The memory of 50,000 dead soldiers

The Battle of Seelow Heights at the end of WWII is remembered as one of the bloodiest battles of a horrible war. Today, people from Russia, Poland and Germany joined in a solemn ceremony in Seelow, Brandenburg State. The speakers at the ceremony admonished their contemporaries to make every effort to instill in today’s youth tolerance, compassion and the love of peace. The head of the Brandenburg State government, Ministerpr√ɬ§sident Matthias Platzeck (Social Democratic Party), also called for increased efforts to stem the spread of nationalist extremism in Germany.


The gruesome legacy of WWII is still very much visible in Europe. Along the German French border, where I grew up, there are still many bunker ruins, and sometimes construction sites have to be cordoned off to defuse and remove unexploded shells from the war. I cannot imagine what nerves and skill it takes to defuse a 500-pound shell that’s been rusting in the dirt for 60 years!

In the last 12 years, researchers have unearthed the remains of many of the fallen soldiers on the Seelow Heights battlefield:

German officials said on Tuesday they had found the skeletal remains of 1,080 Wehrmacht and 700 Red Army soldiers at the Seelow Heights battlefield since they began searching 12 years ago for victims of the fiercest World War II combat in Germany.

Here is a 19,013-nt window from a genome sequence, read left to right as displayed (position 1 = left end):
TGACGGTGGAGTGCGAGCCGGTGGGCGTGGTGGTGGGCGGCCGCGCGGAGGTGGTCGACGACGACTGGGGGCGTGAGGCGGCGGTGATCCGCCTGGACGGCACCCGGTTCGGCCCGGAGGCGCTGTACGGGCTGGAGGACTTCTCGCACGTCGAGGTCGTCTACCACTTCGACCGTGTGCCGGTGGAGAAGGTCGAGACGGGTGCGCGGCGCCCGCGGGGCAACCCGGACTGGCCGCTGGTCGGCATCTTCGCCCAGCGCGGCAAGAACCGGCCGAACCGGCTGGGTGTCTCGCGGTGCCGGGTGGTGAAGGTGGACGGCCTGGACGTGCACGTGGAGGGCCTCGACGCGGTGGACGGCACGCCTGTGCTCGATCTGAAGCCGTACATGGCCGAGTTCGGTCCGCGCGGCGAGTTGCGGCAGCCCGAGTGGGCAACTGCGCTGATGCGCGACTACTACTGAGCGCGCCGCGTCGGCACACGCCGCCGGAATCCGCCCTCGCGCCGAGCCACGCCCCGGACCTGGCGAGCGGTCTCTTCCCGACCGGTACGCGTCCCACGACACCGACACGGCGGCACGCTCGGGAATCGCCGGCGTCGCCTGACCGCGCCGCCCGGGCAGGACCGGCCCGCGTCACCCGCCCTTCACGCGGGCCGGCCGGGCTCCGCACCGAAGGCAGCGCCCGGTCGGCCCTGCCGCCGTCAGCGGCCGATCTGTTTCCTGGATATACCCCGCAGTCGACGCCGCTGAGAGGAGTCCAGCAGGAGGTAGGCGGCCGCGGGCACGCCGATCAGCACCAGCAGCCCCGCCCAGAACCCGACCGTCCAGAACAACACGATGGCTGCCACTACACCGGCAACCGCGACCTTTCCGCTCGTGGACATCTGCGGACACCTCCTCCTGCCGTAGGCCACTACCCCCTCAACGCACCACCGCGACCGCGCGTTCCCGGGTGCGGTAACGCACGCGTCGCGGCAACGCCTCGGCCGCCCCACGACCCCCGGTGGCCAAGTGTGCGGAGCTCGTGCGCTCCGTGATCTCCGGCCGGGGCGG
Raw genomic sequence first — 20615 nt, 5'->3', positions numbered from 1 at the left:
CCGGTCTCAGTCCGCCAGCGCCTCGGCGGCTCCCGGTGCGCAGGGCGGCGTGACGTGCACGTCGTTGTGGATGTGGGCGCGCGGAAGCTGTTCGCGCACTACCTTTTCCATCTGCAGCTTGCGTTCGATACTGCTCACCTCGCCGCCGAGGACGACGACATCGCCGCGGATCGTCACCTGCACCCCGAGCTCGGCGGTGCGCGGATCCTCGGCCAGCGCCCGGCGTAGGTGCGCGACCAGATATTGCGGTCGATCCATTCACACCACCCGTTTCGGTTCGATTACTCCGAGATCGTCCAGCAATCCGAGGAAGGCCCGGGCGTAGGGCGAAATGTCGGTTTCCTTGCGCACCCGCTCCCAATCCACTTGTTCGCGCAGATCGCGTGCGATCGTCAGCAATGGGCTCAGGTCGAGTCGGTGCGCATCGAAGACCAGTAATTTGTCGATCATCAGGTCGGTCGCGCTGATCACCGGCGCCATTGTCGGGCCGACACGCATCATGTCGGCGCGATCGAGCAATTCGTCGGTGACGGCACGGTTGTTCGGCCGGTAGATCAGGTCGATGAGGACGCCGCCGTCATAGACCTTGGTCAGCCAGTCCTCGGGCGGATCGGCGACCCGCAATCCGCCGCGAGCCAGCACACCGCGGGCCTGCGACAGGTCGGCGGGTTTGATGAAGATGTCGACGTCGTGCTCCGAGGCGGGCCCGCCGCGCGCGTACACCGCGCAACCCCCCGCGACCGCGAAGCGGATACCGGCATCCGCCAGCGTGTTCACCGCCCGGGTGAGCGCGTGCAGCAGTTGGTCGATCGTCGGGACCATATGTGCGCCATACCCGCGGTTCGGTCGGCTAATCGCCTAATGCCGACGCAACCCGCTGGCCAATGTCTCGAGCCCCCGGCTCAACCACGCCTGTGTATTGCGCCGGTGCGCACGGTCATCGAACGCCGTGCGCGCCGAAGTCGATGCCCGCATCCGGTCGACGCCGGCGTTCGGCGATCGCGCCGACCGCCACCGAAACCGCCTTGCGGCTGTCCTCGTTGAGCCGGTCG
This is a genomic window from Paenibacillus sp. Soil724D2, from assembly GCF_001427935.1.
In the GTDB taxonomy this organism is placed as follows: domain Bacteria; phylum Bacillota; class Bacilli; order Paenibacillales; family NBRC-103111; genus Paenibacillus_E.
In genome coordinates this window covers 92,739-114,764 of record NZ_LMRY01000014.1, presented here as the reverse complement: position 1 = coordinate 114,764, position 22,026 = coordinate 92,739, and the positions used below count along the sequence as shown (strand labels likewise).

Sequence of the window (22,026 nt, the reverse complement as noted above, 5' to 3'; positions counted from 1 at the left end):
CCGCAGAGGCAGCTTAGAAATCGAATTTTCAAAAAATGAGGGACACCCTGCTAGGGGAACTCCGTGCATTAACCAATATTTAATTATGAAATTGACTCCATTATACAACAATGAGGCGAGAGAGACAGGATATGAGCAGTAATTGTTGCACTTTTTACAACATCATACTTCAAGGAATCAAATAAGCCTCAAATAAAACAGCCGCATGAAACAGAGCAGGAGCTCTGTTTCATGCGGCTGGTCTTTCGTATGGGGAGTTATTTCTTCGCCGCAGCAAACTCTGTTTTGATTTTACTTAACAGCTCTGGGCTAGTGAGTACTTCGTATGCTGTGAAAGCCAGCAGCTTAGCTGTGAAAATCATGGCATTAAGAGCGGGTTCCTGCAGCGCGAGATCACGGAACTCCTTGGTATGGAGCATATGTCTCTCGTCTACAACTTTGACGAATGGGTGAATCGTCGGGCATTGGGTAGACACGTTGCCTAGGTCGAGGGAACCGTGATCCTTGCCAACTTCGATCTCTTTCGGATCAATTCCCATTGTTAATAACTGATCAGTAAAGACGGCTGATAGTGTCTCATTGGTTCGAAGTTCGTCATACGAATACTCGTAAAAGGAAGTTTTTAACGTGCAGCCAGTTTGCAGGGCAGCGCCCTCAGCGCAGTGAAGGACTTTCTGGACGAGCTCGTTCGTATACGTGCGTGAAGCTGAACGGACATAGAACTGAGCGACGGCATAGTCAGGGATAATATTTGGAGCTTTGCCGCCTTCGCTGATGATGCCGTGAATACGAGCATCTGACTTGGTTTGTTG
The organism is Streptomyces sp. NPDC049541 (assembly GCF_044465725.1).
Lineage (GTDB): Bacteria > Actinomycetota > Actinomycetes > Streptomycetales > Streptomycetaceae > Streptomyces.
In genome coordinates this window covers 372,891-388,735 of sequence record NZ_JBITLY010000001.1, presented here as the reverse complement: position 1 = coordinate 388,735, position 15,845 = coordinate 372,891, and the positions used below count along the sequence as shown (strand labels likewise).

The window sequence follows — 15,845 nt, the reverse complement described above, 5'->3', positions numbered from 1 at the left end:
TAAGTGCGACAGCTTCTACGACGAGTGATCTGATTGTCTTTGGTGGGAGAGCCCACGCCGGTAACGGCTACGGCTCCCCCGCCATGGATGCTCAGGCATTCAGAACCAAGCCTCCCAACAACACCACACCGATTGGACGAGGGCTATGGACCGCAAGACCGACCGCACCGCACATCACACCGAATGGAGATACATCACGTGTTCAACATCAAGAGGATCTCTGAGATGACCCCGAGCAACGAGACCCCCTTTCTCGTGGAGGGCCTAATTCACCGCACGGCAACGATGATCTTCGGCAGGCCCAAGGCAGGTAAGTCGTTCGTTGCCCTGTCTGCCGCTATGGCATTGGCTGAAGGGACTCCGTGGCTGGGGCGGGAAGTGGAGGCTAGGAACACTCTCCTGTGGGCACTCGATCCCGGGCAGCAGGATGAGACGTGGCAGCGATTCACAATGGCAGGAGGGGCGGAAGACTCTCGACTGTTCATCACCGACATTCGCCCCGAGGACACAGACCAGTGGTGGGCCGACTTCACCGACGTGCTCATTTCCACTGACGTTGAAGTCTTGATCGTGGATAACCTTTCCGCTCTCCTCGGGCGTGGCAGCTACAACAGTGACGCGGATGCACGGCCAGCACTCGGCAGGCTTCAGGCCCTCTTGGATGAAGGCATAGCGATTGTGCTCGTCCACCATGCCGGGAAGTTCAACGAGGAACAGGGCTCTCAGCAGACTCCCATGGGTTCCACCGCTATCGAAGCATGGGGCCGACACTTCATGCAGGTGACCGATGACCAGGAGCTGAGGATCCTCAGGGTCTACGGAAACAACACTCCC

“World War II won’t be truly finished until they’ve all been recovered and given a proper burial,” said Erwin Kowalke, head of a group that cares for German war graves. Communist East Germany distanced itself from Hitler’s Germany and for ideological reasons did not retrieve the dead soldiers.

“No one knows for sure how many are still out there, but I’d say there are still 10,000 — about 3,000 Germans and twice as many Soviets,” he told a group of journalists ahead of an April 16th memorial marking the 60th anniversary of the Seelow battle. – Reuters, April 5, 2005

Never Again!

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